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A CANDLE IN THE SUN

by Wess Mongo Jolley

The wooden slats bend with our weight. And yet they bear us up—keep us that important foot or so above the cold bricks of Union Square.

Some make their beds with the pigeons, here on these benches. But for those of us with the strength to sit upright, these scaffolds of wood and steel give us a platform from which to observe the world.

The New York bench is a great equalizer. Here, hipsters and high financiers sit, side by side. You’re as likely to see a Hare Krishna monk on this bench as a lawyer sipping a latte with his newspaper. The homeless man, tossing old bread to the birds, sits shoulder to shoulder with the young mom rocking her baby in the jogging stroller.

I imagine the young man across from me to be a runaway. He can be no more than seventeen—dirty and bedraggled, with an adolescent growth of blond beard, and his straw-colored hair peeking out from under his knit cap. He cradles his overstuffed backpack in his lap like a newborn. Next to him is a middle-aged businessman, suitcase between his feet, reading the latest John Grisham novel. His tailored suit is crisp, yet his tie has been loosened, like perhaps he is done for the day and is just waiting for his train.

My traveling boy is sleeping, chin down on his chest, hands twitching, as he dreams of whatever he is running from. My businessman is lost in his book, and neither is aware of the bustle on the sidewalk—or the bearded stranger across the bricks, painting word portraits of the pair in his notebook.

A breeze stirs the boy’s golden hair, and his head tips to his left, as if pushed there by the wind. Gravity begins its work, and he slowly leans, crossing the two inches between their shoulders like a candle left too long in the sun. I wait and I watch as the gap closes, and then the two men are leaning together—the businessman taking the slight weight of the bedraggled youth on his tailored shoulder.

If this were me, I think, I’d be up and moving to a new bench. If this were me, with my obsessive need for personal space, I’d be cringing away from this unwelcome touch.

But to my surprise, the man in the suit just . . . turns the page.

Without even a glance to his right, he accepts the weight of the strange boy and shifts an inch to support them both. Even as the sleeping stranger slides further toward him, and ends with his head resting intimately on the man’s shoulder, the businessman doesn’t move. He doesn’t flee. He just . . . keeps reading his book. Keeps turning the pages.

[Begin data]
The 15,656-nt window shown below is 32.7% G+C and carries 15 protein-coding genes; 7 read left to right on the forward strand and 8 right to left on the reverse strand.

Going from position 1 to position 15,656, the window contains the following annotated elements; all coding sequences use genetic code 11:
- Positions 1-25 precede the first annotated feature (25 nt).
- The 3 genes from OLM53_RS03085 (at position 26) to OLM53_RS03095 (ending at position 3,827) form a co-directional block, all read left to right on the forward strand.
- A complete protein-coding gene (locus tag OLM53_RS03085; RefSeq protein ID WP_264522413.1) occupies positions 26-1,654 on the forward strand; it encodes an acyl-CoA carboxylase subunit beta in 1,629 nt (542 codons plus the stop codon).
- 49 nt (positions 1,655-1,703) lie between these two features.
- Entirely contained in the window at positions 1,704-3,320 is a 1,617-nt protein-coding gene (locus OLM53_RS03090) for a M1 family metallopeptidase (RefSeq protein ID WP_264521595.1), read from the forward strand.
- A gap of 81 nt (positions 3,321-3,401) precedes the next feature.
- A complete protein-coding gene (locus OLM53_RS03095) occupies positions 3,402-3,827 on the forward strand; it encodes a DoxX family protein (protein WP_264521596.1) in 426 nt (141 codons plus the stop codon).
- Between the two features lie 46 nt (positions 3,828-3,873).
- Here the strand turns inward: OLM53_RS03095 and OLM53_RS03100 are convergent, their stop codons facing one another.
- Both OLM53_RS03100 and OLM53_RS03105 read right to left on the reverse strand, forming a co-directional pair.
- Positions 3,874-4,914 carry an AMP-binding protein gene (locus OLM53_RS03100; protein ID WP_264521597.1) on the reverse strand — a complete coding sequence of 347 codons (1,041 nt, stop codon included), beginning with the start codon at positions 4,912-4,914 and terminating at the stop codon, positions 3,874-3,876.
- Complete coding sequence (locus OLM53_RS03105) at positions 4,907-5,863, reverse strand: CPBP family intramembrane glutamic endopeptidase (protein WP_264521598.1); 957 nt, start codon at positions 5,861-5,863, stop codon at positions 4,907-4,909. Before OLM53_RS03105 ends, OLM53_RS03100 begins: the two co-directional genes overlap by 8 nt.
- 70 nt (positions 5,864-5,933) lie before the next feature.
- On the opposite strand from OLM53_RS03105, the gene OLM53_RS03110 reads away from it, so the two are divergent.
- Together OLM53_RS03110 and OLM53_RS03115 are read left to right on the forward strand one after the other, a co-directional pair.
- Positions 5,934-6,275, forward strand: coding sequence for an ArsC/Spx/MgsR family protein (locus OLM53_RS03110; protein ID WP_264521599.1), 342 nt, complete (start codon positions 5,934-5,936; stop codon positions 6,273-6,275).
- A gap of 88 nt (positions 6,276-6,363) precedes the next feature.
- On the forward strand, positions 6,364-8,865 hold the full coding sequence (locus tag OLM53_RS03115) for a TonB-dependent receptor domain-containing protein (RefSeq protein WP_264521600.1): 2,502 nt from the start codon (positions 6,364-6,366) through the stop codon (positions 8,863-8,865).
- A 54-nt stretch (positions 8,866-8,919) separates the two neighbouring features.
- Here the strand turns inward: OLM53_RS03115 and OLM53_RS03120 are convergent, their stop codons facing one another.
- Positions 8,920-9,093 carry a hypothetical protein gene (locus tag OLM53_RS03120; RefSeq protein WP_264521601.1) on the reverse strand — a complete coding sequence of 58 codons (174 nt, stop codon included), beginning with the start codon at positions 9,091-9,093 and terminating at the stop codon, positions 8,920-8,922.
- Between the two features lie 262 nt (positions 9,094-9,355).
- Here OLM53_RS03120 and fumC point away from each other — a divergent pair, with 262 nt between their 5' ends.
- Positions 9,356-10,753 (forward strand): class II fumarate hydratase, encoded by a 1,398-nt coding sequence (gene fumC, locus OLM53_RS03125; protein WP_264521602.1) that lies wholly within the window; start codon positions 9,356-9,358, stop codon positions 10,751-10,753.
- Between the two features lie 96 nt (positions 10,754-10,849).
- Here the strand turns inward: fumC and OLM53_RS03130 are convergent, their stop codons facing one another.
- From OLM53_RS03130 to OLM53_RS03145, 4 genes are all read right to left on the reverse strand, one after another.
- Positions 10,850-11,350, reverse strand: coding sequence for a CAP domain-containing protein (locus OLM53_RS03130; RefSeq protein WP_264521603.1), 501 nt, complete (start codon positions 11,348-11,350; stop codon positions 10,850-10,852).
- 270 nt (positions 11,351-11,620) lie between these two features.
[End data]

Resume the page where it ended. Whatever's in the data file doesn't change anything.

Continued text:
What magic is in this city! How sheer the curtain between Fifth Avenue and Alphabet City. How intertwined the strands of rich and poor, like gray hair and black, braided together in a rope that supports the weight of this city’s soul.

I wonder if I am the only one watching this tiny morality play. The only one desperate for life lessons. The only one looking for the miraculous in the mundane. The only one finding meaning in this sea of lonely humanity.

I notice that the middle-aged man has not turned a page in his book for several minutes. Finally, he lets it slide closed, his thumb keeping his place marked. And I see that his eyes, too, are now closed. The bustle of the sidewalk continues all around us, but at this moment it feels like we three are in a bubble, and the city itself is holding an enormous breath—waiting and listening, watching and waiting.

With a slight incline of his head, the businessman rests his cheek on the dirty knit cap of the boy. Gently, so as not to wake him.

And all is stillness.

The only sound I can hear is their breathing. The man and the boy, resting together on this bench in Union Square—head to shoulder, cheek to knit cap. Gently sharing the same air . . .

Until slowly, the city exhales, and the sound of the sidewalk whispers back into the sunlight.

The boy wakes after a few minutes. He rubs his eyes once before lifting his head from the man’s shoulder. Groggily, he straightens up, gathers his backpack in his arms, and without a glance back, disappears down 14th Street.

The man in the suit and tie remains with his head inclined to his right for long minutes, his eyes closed and peaceful. In time, he slowly opens the paperback book to the location his thumb had marked, and begins to read again. The pages flutter silently.

The river of the sidewalk flows past us both. We are two stones, one on each shore—touched by the currents, and yet, unmoved. I watch him for the better part of an hour, but he doesn’t look up from his book. Eventually, an old woman with a shopping bag takes the seat next to him, and only then do I feel the magic is finally gone. I look at my trembling hand, which had tried to capture that magic on these blue-lined pages.

The businessman turns a page in his book.

I turn a page in my notebook.

He disappears into his story of suspense and intrigue. I disappear into my dreams, where the touch of a stranger’s cheek on a tailored shoulder could remind me why this unlikely planet continues to spin, in the blackness and loneliness of space.

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Wess Mongo Jolley is a Canadian novelist, editor, podcaster, and poet, most well-known for hosting the IndieFeed Performance Poetry Channel for 10 years. His work has been nominated for the Pushcart Prize, and has appeared in journals such as Grain, Off the Coast, PANK, Danse Macabre, The Chamber, and Apparition Literary Magazine. His horror trilogy, The Last Handful of Clover, is available on Patreon, Wattpad, QSaltLake, and as an audiobook podcast. Mongo writes from his home in Montreal, Quebec. Find him at http://wessmongojolley.com.

May 2024